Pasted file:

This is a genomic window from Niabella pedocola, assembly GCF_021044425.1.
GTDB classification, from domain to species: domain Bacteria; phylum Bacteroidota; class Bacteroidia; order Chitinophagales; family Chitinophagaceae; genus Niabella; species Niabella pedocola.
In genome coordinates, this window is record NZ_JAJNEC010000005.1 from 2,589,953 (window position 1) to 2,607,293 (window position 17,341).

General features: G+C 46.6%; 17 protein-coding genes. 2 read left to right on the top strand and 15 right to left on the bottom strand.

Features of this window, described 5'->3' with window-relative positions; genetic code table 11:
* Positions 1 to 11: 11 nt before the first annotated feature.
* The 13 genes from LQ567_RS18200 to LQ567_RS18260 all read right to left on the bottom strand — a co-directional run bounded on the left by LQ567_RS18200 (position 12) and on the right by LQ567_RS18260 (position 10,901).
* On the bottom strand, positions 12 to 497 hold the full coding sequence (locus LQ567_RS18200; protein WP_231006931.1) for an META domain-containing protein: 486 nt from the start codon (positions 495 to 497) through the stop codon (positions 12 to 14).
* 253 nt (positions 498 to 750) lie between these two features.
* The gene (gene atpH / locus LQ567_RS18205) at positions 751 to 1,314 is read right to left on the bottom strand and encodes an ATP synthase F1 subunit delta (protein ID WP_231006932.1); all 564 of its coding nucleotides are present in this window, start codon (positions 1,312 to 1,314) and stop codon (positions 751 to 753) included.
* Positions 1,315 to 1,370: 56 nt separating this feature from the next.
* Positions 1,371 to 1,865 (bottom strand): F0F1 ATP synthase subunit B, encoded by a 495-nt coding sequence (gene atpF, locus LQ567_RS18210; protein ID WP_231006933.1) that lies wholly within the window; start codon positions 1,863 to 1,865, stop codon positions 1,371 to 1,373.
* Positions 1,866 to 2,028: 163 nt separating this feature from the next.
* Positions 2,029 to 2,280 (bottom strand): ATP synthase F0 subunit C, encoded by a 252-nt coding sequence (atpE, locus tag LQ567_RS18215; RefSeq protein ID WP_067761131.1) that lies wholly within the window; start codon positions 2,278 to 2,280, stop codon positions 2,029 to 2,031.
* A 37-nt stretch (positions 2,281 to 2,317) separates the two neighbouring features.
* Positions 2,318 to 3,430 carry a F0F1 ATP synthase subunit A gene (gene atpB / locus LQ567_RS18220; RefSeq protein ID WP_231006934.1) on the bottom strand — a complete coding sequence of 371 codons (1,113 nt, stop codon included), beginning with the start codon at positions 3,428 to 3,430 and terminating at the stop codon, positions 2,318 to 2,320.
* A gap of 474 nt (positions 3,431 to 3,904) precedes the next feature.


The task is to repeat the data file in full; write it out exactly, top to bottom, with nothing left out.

This is a genomic window from Niabella pedocola, assembly GCF_021044425.1.
GTDB classification, from domain to species: domain Bacteria; phylum Bacteroidota; class Bacteroidia; order Chitinophagales; family Chitinophagaceae; genus Niabella; species Niabella pedocola.
In genome coordinates, this window is record NZ_JAJNEC010000005.1 from 2,589,953 (window position 1) to 2,607,293 (window position 17,341).

General features: G+C 46.6%; 17 protein-coding genes. 2 read left to right on the top strand and 15 right to left on the bottom strand.

Features of this window, described 5'->3' with window-relative positions; genetic code table 11:
* Positions 1 to 11: 11 nt before the first annotated feature.
* The 13 genes from LQ567_RS18200 to LQ567_RS18260 all read right to left on the bottom strand — a co-directional run bounded on the left by LQ567_RS18200 (position 12) and on the right by LQ567_RS18260 (position 10,901).
* On the bottom strand, positions 12 to 497 hold the full coding sequence (locus LQ567_RS18200; protein WP_231006931.1) for an META domain-containing protein: 486 nt from the start codon (positions 495 to 497) through the stop codon (positions 12 to 14).
* 253 nt (positions 498 to 750) lie between these two features.
* The gene (gene atpH / locus LQ567_RS18205) at positions 751 to 1,314 is read right to left on the bottom strand and encodes an ATP synthase F1 subunit delta (protein ID WP_231006932.1); all 564 of its coding nucleotides are present in this window, start codon (positions 1,312 to 1,314) and stop codon (positions 751 to 753) included.
* Positions 1,315 to 1,370: 56 nt separating this feature from the next.
* Positions 1,371 to 1,865 (bottom strand): F0F1 ATP synthase subunit B, encoded by a 495-nt coding sequence (gene atpF, locus LQ567_RS18210; protein ID WP_231006933.1) that lies wholly within the window; start codon positions 1,863 to 1,865, stop codon positions 1,371 to 1,373.
* Positions 1,866 to 2,028: 163 nt separating this feature from the next.
* Positions 2,029 to 2,280 (bottom strand): ATP synthase F0 subunit C, encoded by a 252-nt coding sequence (atpE, locus tag LQ567_RS18215; RefSeq protein ID WP_067761131.1) that lies wholly within the window; start codon positions 2,278 to 2,280, stop codon positions 2,029 to 2,031.
* A 37-nt stretch (positions 2,281 to 2,317) separates the two neighbouring features.
* Positions 2,318 to 3,430 carry a F0F1 ATP synthase subunit A gene (gene atpB / locus LQ567_RS18220; RefSeq protein ID WP_231006934.1) on the bottom strand — a complete coding sequence of 371 codons (1,113 nt, stop codon included), beginning with the start codon at positions 3,428 to 3,430 and terminating at the stop codon, positions 2,318 to 2,320.
* A gap of 474 nt (positions 3,431 to 3,904) precedes the next feature.